Leaping lemurs — there sure is a lot going on with these playful primates the Indianapolis Zoo. If you’ve visited recently, perhaps you’ve noticed some changes happening in the ring-tailed lemur exhibit as well as the exhibit shared by the red ruffed and blue-eyed black lemurs.
The exhibit that housed the ring-tailed lemurs closed permanently on Sept. 24, 2012. However, lemur fans don’t need to fret as the keepers are in the planning stages to move these adorable little primates to a new home elsewhere at the Zoo. Their former exhibit space, near Café on the Commons at the heart of the Zoo, will soon become a center of activity as construction for the new International Orangutan Center gets under way.
The blue-eyed black and red-ruffed lemurs will also be temporarily off exhibit while improvements are made to the landscaping and furnishings in that area. While the outdoor portion of their space receives a facelift, their indoor quarters will also receive an upgrade.
The Zoo has several species of lemurs, but not all of them are on exhibit to the public. Perhaps the most exciting lemur development has gone on behind the scenes with that crowned lemurs.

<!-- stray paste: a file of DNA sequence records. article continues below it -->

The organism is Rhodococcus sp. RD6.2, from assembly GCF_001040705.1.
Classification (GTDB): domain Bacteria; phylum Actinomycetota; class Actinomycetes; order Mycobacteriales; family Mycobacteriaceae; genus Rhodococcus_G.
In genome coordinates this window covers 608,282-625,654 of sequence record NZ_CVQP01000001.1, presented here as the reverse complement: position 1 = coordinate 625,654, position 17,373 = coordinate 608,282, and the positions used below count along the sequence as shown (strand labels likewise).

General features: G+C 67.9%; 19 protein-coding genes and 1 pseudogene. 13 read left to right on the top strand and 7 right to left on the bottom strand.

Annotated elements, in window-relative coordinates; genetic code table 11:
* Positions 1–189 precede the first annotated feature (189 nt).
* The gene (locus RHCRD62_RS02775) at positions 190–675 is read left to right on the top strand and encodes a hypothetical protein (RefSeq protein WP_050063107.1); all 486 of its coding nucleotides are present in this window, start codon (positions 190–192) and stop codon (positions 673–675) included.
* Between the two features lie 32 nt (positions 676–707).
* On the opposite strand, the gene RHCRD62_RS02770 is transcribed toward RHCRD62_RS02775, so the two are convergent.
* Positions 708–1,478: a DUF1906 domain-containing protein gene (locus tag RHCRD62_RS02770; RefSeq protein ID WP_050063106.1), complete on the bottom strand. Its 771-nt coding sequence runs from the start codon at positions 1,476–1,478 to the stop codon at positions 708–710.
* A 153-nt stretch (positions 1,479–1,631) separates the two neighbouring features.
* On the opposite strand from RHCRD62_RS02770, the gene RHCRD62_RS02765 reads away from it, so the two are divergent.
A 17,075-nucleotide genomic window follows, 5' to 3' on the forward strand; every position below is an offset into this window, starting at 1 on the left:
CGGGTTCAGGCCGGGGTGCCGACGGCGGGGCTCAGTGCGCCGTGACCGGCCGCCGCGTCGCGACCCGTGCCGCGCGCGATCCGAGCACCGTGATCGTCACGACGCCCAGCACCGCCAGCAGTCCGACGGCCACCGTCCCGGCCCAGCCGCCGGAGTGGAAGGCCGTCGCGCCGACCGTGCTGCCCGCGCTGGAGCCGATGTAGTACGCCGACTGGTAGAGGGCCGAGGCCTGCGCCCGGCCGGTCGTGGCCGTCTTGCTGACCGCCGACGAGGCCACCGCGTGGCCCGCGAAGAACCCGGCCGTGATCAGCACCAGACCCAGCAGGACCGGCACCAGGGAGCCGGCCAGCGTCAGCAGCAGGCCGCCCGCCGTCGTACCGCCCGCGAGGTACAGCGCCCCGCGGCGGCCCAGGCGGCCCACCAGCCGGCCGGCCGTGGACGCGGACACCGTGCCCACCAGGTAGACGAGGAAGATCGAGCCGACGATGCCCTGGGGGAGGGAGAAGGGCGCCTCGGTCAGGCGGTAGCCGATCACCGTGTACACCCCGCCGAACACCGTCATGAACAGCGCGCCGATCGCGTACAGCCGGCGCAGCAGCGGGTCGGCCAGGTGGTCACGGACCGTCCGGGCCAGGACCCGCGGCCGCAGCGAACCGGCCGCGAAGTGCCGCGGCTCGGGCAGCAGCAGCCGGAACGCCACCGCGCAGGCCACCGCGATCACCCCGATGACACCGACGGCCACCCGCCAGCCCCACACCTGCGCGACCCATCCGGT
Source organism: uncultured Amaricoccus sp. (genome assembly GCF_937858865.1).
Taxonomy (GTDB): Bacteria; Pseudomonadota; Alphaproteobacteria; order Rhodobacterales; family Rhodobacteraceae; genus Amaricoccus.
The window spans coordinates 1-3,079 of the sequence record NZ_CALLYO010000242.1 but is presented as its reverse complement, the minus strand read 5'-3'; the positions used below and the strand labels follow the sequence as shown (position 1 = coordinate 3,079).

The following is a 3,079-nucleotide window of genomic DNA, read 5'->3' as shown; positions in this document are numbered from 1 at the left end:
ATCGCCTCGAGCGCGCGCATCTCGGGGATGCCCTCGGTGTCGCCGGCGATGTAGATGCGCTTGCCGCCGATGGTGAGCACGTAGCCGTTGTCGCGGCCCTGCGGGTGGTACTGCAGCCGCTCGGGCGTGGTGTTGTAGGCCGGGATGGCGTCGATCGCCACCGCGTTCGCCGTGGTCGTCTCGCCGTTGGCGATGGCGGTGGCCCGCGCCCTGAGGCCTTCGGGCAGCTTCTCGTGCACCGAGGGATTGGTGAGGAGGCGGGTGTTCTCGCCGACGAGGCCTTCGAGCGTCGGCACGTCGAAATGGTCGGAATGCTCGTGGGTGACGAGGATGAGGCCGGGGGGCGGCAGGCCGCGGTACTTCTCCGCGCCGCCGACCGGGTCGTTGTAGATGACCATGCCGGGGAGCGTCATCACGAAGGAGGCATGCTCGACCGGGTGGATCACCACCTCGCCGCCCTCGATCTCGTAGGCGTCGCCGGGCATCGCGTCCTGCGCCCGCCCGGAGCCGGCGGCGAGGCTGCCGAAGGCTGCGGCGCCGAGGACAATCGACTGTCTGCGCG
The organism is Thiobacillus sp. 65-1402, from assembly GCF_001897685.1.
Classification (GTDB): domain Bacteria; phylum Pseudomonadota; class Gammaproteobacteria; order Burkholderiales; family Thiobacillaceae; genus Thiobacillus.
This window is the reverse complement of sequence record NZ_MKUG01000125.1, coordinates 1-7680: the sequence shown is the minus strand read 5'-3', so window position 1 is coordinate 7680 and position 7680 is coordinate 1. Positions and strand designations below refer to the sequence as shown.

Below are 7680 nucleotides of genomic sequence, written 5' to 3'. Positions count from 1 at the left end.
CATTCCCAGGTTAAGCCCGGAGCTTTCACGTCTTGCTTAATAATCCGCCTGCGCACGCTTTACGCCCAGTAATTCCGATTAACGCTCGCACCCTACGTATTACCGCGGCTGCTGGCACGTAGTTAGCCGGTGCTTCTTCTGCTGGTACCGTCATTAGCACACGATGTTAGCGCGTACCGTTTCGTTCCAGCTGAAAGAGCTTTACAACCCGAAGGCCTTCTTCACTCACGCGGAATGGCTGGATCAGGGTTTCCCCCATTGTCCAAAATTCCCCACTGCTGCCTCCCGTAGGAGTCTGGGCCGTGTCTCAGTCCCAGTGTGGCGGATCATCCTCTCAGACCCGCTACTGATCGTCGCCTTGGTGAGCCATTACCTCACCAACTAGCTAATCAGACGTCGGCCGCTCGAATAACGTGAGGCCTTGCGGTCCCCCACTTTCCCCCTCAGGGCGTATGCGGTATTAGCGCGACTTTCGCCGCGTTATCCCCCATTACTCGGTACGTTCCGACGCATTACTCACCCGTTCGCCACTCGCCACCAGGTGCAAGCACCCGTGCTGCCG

A small family of crowned lemurs has been living off exhibit here at the Zoo for the last few years. That small family got a little bigger when a male lemur baby named Nuru was welcomed to the world on July 30. He is the offspring of mother Tucker and father Sokkwi. Nuru is the fourth crowned lemur born at the Zoo. Other members of this lemur family who live at the Zoo include a male named Akil born in 2011 and a female named Kesi born in 2010.
Baby lemurs cling to their mothers' belly for several weeks after they're born before eventually climbing around to ride on their backs.
“He just started to venture off of mom and explore,” Forest Keeper Jill Burbank said of Nuru. “We call it the ‘popcorn stage’ because he doesn't have enough coordination to walk, so he hops around. He doesn't go too far and if he does, he ‘eeps’ and mom comes running. She is an excellent mother.”
At 2 months old, Nuru is also starting to play with his brother and sister, and although keepers haven’t seen him eating solid foods yet, he has been mouthing at some of the sticks and twigs — called “browse” — that keepers give the lemurs for enrichment. Zoo babies are presented by Community Health Network.
Although crowned lemurs are not an exhibit species at the Zoo, there is an active breeding program here that is an important part of the Species Survival Plan for this species. The Indianapolis Zoo is the only facility to have experienced success breeding crowned lemurs within the past few years.
While the lemurs may be out of the public eye temporarily, these primates will continue to have a home at the Zoo in the future.